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Jenny Bontrager finally feels loved and cherished by her husband, Matthew, and his children. Life seems golden with both her family and career as a writer. Then one day her grandmother, Phoebe, falls ill, and Jenny cares for her. As she reaches into Phoebe's closet for a robe, Jenny finds a letter from her father dated the summer when she was nearly eighteen. As she struggles to understand her father's words, Jenny's love for him, and her recently renewed faith and trust in God are thrown into question again. And without warning, her perfect life is thrown into question . . .
|Format: DRM Protected ePub|
Vendor: Abingdon Press
Publication Date: 2011
Series: Quilts of Lancaster County
Throughout the novel, Cameron writes in an emotionally evocative style. The story centers on the complexities of relationships and develops an especially healthy view of Christ-centered marriages. Characters, though lacking much in the way of personal dimension, are portrayed as loyal members of a flawed family.
Because of physical injuries Jenny sustained during her years as an international news reporter, she is unable to have children. The story's main conflict stems from Jenny's insecurities surrounding this issue. Jenny's inability to communicate her feelings to her family creates emotional distance between herself and those she loves. When Jenny uncovers a letter that reveals a long-hidden family betrayal, her world is utterly shattered. It is only when Jenny's stepson, Joshua, is severely injured in an accident that she realizes the healing power of forgiveness and the renewing strength of hope.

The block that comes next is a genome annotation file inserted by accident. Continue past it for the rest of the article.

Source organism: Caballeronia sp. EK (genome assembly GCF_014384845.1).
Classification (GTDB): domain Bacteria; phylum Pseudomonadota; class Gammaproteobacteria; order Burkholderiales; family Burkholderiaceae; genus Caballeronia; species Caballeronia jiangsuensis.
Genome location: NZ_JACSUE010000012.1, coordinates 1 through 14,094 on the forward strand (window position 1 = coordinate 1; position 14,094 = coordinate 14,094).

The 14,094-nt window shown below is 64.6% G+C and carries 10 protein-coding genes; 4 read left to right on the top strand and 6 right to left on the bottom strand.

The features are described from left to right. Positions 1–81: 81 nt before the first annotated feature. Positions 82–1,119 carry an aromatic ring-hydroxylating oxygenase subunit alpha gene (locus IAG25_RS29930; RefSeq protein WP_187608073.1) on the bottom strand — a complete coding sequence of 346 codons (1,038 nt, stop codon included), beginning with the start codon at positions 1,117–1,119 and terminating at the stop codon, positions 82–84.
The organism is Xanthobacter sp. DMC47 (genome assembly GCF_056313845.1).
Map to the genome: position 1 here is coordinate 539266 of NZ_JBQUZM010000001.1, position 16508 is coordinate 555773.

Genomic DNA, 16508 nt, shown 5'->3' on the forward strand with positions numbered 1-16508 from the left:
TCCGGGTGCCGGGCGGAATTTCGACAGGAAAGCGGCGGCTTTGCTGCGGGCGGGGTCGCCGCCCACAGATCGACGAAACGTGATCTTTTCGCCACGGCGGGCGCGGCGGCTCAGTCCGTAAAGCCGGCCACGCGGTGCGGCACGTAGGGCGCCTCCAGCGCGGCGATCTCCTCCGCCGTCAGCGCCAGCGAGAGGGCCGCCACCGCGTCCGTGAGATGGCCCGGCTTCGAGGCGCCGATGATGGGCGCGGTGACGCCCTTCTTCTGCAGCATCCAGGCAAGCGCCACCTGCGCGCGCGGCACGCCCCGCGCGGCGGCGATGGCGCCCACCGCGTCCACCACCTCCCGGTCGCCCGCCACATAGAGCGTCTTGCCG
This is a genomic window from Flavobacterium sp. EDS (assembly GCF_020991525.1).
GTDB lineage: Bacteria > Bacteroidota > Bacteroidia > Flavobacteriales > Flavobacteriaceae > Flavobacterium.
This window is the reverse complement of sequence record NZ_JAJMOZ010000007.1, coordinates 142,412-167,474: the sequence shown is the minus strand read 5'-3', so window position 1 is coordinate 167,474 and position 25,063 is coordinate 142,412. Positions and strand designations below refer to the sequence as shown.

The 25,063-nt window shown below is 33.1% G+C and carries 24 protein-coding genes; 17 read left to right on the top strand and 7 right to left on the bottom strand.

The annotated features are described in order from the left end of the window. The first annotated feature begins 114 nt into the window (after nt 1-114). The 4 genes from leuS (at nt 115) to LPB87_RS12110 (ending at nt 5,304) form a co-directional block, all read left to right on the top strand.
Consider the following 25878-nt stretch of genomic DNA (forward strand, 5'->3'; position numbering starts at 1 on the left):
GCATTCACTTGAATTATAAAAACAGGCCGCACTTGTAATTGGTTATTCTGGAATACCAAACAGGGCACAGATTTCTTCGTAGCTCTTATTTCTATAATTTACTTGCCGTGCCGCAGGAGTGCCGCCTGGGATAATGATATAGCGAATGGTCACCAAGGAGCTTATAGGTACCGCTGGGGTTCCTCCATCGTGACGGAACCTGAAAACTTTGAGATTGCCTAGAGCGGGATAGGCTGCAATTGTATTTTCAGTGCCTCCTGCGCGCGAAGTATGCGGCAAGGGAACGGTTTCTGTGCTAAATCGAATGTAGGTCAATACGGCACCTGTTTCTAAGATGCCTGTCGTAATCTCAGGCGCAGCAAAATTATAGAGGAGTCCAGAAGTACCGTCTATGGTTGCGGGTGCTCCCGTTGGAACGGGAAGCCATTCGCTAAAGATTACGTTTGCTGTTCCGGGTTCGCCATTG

Though Jenny Bontrager is characterized as a timid, distraught woman, she also possesses several strong and admirable traits. Her desire to be loved, her struggle for acceptance, and her battle to rise above everyday challenges paint an inspirational picture of the struggles that comprise motherhood. Throughout the story, positive themes of physical and spiritual healing uphold the message of Jeremiah 30: 17, which says, "'For I will restore health to you and heal you of your wounds,' says the Lord."
A Time for Peace is a novel that can be compared to a buggy ride across the Pennsylvania countryside. The first few miles of scenery are pleasant, but before long the view can become tiresome and dull. During the first chapters of her story, Cameron does an admirable job of forming a new perspective on Amish life. However, she fails to sustain interest throughout the book. The remainder of the plot sometimes seems contrived and the accented dialogue can become stilted. Nonetheless, the novel contains enough warm, family drama to keep fans of Amish Christian fiction in the buggy until the end of the ride, regardless of how many times they are jostled in their seats. Kari Lynn Travis, www.ChristianBookPreviews.com